Barcelona is a club where values such as togetherness and respect are not only welcome but expected. As a long-life Cule who has seen our unique philosophy rise in conjunction with a remarkable amount of success, I must admit that I found the Messi-Villa scene during the Granada match extremely disappointing.
On the one hand, we had David Villa, the highly-professional footballer who had just recovered from a long-term tibia injury and was simply trying to do his very best to come back to the team that missed him so dearly last season.
On the other, there was Leo Messi, the player who is widely recognised as the best footballer on Earth and carried the team forward during Villa's absence, trying to ensure his beloved Barcelona team reach optimum form as soon as possible.
This is what the players actually said to each other:
Messi, visibly annoyed: "First-touch pass, Guaje, first-touch!"
David Villa, surprised by his reaction: "Leo, I couldn't even control the ball! It's the first ball I've touched today and was going to pass it to you!"
As I explained in my match report, I definitely didn't enjoy seeing two of our best players jumping down each other's throat. I am certain that throwing your toys out of the pram whenever your team-mates don't pass you the ball as quickly as you would like is not one of the many values Barcelona youngsters are required to learn at La Masia.
Having said that, and as someone who plays football on a regular basis and has done so from a very early age, I do understand that Messi's reaction only came from his desire to improve the situation - Leo wanted his team to react, up the tempo and, ultimately, win the match to stay top of La Liga.
Still... wrong way to show your frustration. A quieter word of correction, perhaps mixed with a hint of encouragement, would have sufficed. A bad move indeed which I certainly don't want to see ever again from our star player.
To be honest, I have seen similar attitudes from La Pulga towards Tello, Cuenca and Thiago before. Tito spends hours trying to find ways to make his players less dependent on Messi, encouraging them to look at all of the available passing options instead of simply giving him the ball when under pressure. Being shouted at for minor mistakes definitely won't help the situation.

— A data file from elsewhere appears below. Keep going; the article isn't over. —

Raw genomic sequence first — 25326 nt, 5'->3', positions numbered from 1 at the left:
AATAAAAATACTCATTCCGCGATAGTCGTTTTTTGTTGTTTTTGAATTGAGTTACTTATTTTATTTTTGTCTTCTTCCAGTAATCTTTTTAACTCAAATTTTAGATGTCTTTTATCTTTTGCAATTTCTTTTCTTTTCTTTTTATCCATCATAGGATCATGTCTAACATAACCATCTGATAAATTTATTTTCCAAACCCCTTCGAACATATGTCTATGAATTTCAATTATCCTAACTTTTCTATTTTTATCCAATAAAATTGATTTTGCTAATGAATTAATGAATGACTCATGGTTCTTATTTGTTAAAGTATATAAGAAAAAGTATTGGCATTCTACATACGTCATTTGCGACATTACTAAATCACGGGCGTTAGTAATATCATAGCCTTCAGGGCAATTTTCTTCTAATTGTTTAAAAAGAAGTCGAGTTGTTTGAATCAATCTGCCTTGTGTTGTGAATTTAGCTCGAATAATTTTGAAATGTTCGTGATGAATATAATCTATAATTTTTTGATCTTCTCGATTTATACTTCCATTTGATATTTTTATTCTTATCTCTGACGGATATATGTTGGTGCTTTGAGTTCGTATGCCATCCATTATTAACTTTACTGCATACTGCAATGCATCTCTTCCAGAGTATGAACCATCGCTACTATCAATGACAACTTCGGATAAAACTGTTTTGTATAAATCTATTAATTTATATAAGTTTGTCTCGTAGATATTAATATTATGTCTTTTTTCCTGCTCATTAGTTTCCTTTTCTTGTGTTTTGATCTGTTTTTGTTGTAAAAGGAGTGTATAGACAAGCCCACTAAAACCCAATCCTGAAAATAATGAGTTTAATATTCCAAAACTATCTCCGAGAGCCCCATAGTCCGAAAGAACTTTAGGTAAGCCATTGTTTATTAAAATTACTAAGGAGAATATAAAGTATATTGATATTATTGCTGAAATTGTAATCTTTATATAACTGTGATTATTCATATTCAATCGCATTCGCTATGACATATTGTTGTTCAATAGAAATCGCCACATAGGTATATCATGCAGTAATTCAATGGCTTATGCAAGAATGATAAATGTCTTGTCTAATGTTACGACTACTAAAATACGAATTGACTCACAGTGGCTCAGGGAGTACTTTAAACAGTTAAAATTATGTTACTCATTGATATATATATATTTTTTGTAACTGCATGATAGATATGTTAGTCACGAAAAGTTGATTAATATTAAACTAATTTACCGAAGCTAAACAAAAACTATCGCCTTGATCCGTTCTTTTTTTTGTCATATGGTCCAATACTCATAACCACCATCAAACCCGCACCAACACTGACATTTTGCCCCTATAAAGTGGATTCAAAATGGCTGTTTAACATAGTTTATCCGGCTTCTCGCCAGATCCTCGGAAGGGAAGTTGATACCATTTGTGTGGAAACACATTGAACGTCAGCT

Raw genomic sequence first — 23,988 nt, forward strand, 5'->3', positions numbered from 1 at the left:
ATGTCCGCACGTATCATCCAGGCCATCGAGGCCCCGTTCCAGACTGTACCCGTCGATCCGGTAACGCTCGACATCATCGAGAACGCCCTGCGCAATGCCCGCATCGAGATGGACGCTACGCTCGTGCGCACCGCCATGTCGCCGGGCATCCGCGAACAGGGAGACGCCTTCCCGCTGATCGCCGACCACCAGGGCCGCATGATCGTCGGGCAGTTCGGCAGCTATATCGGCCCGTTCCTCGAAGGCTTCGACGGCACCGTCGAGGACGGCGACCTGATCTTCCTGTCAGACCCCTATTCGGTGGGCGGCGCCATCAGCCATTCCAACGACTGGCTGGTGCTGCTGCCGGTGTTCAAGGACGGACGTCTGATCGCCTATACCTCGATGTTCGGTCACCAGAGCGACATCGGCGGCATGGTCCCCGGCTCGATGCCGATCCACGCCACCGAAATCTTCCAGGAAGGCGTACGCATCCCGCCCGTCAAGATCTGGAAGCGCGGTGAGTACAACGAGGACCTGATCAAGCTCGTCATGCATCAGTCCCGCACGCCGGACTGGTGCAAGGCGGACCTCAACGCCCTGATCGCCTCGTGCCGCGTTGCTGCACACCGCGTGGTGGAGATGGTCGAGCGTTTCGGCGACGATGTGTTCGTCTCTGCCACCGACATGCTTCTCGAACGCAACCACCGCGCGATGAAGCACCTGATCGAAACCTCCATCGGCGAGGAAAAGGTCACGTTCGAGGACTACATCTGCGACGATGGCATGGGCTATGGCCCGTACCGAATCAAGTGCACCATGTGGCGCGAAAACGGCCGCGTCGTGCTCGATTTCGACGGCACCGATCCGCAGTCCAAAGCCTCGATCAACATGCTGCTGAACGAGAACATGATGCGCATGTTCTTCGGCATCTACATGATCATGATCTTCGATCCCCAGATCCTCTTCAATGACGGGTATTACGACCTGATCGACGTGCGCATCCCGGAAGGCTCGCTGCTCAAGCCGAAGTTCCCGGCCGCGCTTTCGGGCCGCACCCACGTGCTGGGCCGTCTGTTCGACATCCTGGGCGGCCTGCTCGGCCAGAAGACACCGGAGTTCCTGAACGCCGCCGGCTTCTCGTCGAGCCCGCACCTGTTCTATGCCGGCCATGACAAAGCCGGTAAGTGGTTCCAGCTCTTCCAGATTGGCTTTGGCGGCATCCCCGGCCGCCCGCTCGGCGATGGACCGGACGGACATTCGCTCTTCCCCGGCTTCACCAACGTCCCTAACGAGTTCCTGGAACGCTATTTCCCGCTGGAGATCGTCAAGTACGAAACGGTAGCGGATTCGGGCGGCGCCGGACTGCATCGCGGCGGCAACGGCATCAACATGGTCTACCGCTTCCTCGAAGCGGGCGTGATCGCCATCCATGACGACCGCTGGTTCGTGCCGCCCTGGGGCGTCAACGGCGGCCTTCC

Tito Vilanova had a very hot potato in his hands. The situation could have easily been blown out of proportion, bringing unnecessary instability to our squad.
Tito was quick to explain: "Whoever plays football knows discussions are a normality, and part of the game. Such occurrences are common signs that a team is alive. Not exchanging views for betterment would honestly suggest worse."
Messi himself also offered his own version of the story: “People shouldn’t look for a problem where there isn’t one. These things are part of football, with the tension of wanting to score to make everything easier and win. It happens in training and in matches as well. I haven’t got any problems with El Guaje, quite the opposite. These things show the character of the team to want to win and keep on playing well. We get ‘heated’ because we want the best and the tension makes you react like that."
While that is the politically correct answer any of us would expect in front of the media, I hope that Tito can also find a moment to sit down with Messi and discuss the situation further. The way you handle star players can define a manager's career and, for the benefit of Barcelona as a whole, I hope Tito is able to remind Leo that disrespecting others is not the best way to achieve collective success.
The match against Sevilla is next Saturday. Tito, Villa and Messi must discuss and solve the situation before then, ensure they stick together and move on. I have no doubts that our players can learn from this unfortunate situation and turn it into a positive in the near future.
As our anthem proudly estates: Tots Units Fem Forca (“Together We Are Stronger”)
Let's do just that.
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PA PhotosLionel Messi and David Villa had a row against Granada